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Voterpalooza aims to boost student voter registration

Minneapolis city candidates spoke with students in an effort to get over 60% of students to vote this November.
Image by Ethan Fine
The Voterpalooza event was held on the East Bank campus on Tuesday, Sept. 28. Students met local politicians and registered to vote.

University of Minnesota students registered to vote and met local politicians at the Voterpalooza event held Tuesday at three locations on the East Bank campus.

Minneapolis’ municipal election is Nov. 2, and the Minnesota Student Association (MSA) sought to make the student body aware and involved at its annual event. Students registered to vote at tables at Northrop, the Washington Avenue bridge and Superblock, with candidates speaking on stage outside of Northrop later in the day.

Volunteers gave out free shirts and candy while asking students if they were registered to vote. Students interested in registering could sign up on their phones with a code or on paper at the registration tables.

MSA President Abdulaziz Mohamed volunteered at the event, saying the goal was for students to “engage in the political process” and vote.

MSA has hosted Voterpalooza for over nine years, said Sabrina Egal, MSA’s deputy director of Government and Legislative Affairs. The pandemic prevented MSA from hosting the event in 2020, so volunteers were “anxious to get it done this year,” Mohamed said.

In 2018, the University was recognized nationally for high student voter turnout with almost 60% of students voting in the Minneapolis area.

Minneapolis mayoral candidate Sheila Nezhad spoke on stage about the importance of voting on political issues this year.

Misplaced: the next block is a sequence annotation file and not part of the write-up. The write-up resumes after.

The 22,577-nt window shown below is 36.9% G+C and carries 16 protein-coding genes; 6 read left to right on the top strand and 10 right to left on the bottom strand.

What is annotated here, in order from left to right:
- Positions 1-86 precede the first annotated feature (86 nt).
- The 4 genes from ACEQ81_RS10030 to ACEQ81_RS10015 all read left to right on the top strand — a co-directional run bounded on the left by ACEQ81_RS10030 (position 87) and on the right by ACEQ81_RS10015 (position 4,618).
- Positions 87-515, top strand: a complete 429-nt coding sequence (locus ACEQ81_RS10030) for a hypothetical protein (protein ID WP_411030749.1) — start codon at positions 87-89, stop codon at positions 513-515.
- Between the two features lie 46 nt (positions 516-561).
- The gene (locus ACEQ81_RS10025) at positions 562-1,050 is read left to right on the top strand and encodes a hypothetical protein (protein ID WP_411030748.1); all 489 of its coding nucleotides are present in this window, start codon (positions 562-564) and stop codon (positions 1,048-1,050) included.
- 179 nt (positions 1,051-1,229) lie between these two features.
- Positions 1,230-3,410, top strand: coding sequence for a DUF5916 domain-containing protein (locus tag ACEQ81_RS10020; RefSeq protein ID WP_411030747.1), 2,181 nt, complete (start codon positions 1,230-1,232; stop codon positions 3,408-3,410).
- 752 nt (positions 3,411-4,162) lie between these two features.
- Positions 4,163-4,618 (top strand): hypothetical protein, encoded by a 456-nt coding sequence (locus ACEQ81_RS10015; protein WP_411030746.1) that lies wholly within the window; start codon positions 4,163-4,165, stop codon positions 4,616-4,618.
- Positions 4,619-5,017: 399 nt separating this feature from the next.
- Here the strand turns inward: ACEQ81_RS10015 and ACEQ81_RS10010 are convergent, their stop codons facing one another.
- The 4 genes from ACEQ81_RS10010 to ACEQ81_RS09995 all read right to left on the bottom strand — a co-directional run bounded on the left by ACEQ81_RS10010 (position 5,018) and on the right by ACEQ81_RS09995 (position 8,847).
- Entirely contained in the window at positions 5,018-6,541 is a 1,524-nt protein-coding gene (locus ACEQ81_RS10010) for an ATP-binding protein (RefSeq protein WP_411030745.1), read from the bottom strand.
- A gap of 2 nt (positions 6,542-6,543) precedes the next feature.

“I am running for mayor because I believe that the best solutions come from people who are leading change on the ground,” Nezhad said. “It’s so important that you vote this year.”

Grace Johnson, MSA Government and Legislative Affairs Director, said this year’s mayoral race will be a close one.

“A lot of students, especially given COVID-19, are here on campus in a new city for the first time,” Johnson said. “So it’s especially important to make sure everyone’s registered to vote at their current location because the results of this election are going to affect everyone who lives here whether they vote in it or not, and a lot of these races are looking to be pretty tight.”

However, this year’s ballot contains more than just elections for city candidates. Johnson spoke about ballot measures that would change the city’s public safety system and pass a rent control measure on to the city council.

“While mayoral or council elections will happen again within a set number of years in a term, these measures won’t come back on the ballot again until the city decides they can, so there’s only really one chance to vote on these,” Johnson said.

Historically, voter turnout among younger populations has been low. About 50% of people ages 18 to 29 voted in the 2020 presidential election, which was an 11% increase over the previous four years. In Minnesota, about 65% of people within that age range cast their ballots.

“We know that college students are statistically the least likely to vote, but we also know if we do the work of reaching out to and talking to people … about why their vote matters that they will,” Ward 3 Council Member Steve Fletcher said. “And I know from serving a community that includes the University community that students are also the best source of policy ideas.”

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